In one embodiment, shown in FIGS. 6 and 7, the gas feature 100 may include an integrated waterfall device 200. Waterfall device 200 is integrated into the gas feature 100 generally by connection or incorporation into a portion of base 120, such as stand 150. The waterfall device 200 may be formed by a waterfall surface 201 having or defining one or more water spillways 210 in an upper end of waterfall surface 201, through which water may pass and flow somewhat downwardly. The word “waterfall” in “waterfall surface” 201 is intended to convey a water channel having some degree of verticality by which the water may fall. Spillway 210 is intended to convey that water falls or spills at least in part from the force of gravity along waterfall surface 201. The waterfall surface 201 may include one or more corrugations 220 located below spillway 210, which will create a cascading effect as water flows over them.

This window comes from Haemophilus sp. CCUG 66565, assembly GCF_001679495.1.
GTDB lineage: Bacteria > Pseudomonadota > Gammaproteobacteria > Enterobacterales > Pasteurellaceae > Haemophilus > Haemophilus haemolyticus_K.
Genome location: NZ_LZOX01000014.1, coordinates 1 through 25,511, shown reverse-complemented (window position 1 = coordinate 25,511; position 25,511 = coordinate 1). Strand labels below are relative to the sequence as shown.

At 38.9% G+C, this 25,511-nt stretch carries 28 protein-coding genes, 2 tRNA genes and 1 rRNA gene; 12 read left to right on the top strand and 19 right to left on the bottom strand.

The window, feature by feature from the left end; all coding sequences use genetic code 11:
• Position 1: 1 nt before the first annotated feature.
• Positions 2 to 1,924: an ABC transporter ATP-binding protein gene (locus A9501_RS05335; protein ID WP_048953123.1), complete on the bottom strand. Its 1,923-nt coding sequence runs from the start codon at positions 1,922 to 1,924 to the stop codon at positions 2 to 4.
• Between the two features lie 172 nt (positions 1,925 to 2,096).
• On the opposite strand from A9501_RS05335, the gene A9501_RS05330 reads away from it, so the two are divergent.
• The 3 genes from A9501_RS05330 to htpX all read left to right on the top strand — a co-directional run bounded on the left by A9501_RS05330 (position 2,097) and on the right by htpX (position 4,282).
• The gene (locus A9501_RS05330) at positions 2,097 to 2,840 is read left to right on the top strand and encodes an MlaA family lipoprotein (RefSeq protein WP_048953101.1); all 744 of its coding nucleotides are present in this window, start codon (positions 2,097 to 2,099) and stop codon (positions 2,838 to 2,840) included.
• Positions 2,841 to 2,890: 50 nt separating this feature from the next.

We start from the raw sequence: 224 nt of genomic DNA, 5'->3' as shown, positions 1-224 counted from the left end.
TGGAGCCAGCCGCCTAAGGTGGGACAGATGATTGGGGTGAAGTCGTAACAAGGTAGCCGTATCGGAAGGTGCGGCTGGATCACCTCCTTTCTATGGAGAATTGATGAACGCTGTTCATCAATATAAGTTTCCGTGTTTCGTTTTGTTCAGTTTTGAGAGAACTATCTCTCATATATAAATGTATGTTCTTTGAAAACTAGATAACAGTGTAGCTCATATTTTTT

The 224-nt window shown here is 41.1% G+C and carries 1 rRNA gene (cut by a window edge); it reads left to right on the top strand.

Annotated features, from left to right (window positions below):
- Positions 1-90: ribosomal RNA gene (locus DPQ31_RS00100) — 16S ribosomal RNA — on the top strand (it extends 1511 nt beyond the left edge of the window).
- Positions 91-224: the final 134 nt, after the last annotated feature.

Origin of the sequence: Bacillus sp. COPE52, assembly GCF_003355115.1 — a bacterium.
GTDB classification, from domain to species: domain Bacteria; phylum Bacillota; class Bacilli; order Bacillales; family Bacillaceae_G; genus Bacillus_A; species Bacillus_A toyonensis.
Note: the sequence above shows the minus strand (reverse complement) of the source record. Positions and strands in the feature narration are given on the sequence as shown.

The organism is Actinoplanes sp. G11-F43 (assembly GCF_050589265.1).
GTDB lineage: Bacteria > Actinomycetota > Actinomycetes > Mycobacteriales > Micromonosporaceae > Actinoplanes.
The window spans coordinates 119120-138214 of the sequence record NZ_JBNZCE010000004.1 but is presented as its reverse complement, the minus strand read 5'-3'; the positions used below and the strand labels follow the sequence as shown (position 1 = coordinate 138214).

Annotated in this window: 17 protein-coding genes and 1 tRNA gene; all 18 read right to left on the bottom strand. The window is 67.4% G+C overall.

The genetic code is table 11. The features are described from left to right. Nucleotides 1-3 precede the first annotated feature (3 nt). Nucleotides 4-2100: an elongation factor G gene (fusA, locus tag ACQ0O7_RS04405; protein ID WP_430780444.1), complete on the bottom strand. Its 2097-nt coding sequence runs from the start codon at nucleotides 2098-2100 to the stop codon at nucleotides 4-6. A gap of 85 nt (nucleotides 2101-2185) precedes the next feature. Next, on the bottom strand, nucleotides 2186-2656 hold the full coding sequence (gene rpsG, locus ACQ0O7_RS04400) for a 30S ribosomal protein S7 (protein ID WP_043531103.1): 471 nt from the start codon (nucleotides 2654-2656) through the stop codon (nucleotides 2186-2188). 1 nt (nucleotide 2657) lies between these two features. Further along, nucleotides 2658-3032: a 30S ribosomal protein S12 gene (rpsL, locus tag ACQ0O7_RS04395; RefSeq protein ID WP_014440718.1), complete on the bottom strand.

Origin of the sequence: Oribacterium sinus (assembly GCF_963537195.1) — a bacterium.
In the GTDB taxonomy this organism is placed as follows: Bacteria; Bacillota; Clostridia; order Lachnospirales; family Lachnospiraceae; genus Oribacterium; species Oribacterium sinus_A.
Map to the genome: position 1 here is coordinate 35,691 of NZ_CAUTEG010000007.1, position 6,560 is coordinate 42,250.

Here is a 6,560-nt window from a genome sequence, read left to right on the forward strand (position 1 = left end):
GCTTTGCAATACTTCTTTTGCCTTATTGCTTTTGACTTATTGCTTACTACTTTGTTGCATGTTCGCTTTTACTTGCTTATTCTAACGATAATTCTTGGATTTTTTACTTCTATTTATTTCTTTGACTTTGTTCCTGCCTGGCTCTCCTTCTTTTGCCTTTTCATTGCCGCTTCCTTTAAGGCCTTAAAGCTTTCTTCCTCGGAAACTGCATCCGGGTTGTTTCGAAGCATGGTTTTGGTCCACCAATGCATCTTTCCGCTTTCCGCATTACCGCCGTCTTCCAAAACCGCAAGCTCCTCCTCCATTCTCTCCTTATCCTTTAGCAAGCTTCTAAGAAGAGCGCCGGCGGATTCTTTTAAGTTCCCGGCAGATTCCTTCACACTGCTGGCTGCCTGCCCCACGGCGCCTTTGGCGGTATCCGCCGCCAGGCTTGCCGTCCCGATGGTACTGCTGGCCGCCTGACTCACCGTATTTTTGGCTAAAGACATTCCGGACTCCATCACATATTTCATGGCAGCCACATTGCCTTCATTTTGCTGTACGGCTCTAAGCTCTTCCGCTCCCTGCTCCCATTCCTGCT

The water may thus fall or flow from spillway 210 into a receptacle, such as water pump reservoir 240 (FIG. 6; FIG. 7). Water pump reservoir 240 is in fluid communication with a standard water pump (not shown), such as a magnetic drive or floating rotor pump similar to those used in ponds or fountains. Such pumps typically engage the waterfall device 200 and its body of water in a manner with a fluid intake in fluid communication with a lower portion or bottom of pump reservoir 240. Water pump reservoir 240 may be sized to hold the total desired quantity of water that, in operation, would circulate through the device. Thus, water may be pumped from pump reservoir 240 to circulate through tubing 250 (or other suitable fluid-communication conduit) up to spillways 210, passing through, and then falling to return to water pump reservoir 240. In other words, such a pump may have a discharge in fluid communication with tubing 250. Power cord 260 capable of electrically linking the waterfall device to a standard electrical power source (not shown). As may be seen in FIG. 7, a portion of the pump reservoir 240, and gas control valve 143 may be located in, and be accessible from, the rear of the device 300 in order to preserve the appearance of the waterfall and flame in the front of the device 300. Decorative pebbles 230, or similar objects, may be included in visible portions of water pump reservoir 240 (FIG. 6) if desired.